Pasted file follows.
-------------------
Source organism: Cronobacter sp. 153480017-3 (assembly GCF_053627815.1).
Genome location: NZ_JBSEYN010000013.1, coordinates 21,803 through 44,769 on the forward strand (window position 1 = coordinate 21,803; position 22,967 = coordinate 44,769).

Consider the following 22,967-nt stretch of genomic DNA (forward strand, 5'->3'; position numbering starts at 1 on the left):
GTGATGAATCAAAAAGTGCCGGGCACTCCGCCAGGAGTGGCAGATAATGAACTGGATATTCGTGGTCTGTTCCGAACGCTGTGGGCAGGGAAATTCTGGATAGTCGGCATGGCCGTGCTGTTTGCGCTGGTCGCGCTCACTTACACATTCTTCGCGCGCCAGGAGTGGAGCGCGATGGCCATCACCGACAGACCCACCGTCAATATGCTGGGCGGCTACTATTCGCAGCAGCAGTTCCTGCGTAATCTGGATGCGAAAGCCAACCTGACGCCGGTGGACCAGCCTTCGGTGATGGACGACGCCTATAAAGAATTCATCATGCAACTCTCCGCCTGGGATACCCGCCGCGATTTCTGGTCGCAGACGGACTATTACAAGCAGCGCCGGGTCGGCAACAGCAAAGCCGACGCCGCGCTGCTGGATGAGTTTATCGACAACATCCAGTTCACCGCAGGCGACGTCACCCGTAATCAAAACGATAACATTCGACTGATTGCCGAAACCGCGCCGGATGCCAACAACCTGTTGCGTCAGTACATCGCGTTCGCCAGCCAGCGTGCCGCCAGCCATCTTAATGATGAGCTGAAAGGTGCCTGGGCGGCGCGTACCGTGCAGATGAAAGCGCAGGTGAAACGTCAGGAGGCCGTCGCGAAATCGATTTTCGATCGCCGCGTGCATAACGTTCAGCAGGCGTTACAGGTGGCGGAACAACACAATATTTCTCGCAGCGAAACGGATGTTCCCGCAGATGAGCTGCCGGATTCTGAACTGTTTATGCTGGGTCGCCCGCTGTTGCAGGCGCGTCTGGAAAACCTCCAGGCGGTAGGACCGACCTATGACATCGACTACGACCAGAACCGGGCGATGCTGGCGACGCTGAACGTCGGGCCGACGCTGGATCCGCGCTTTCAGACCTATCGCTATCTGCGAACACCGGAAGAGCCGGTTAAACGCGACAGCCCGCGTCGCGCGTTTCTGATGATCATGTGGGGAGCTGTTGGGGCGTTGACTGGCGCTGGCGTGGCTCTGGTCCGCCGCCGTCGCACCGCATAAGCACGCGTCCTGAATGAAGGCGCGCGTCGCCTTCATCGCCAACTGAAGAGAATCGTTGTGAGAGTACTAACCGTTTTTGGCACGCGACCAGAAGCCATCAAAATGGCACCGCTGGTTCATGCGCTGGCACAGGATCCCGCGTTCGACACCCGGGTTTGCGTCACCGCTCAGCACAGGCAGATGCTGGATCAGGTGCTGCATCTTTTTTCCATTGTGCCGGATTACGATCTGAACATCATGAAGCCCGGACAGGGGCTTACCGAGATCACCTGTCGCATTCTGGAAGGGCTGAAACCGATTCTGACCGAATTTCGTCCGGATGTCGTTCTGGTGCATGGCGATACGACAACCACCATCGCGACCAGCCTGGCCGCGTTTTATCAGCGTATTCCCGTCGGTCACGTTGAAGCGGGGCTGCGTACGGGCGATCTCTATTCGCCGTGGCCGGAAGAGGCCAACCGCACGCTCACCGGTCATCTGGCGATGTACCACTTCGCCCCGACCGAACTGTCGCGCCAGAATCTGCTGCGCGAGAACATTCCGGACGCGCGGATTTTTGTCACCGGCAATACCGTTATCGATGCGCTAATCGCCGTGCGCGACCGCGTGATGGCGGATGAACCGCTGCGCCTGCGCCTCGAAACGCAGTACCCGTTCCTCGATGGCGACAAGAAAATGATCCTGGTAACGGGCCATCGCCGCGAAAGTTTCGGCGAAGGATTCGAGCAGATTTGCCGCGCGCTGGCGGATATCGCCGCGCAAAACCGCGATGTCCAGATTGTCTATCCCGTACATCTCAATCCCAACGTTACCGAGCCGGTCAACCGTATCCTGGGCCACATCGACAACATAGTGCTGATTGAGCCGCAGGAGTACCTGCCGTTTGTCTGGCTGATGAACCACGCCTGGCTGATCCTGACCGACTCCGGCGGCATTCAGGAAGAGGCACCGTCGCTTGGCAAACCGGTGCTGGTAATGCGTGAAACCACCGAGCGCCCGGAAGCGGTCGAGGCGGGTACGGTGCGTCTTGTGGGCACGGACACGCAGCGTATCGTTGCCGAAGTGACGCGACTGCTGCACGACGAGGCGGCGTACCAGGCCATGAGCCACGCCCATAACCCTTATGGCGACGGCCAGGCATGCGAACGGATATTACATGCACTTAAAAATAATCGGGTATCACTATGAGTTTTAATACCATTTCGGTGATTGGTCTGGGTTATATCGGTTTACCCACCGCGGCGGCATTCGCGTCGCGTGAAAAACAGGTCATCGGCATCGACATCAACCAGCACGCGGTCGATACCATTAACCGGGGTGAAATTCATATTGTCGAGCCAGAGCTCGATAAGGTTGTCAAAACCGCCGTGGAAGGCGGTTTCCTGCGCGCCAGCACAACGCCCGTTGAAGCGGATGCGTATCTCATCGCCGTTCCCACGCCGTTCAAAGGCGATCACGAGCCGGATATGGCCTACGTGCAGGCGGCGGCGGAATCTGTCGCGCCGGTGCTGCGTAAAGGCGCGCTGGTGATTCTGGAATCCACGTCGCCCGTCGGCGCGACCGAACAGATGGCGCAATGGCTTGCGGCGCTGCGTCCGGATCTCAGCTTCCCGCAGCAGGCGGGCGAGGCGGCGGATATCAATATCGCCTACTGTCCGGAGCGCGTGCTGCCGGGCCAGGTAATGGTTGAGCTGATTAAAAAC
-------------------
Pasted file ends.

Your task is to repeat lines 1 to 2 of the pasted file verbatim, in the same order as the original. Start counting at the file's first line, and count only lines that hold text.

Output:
Source organism: Cronobacter sp. 153480017-3 (assembly GCF_053627815.1).
Genome location: NZ_JBSEYN010000013.1, coordinates 21,803 through 44,769 on the forward strand (window position 1 = coordinate 21,803; position 22,967 = coordinate 44,769).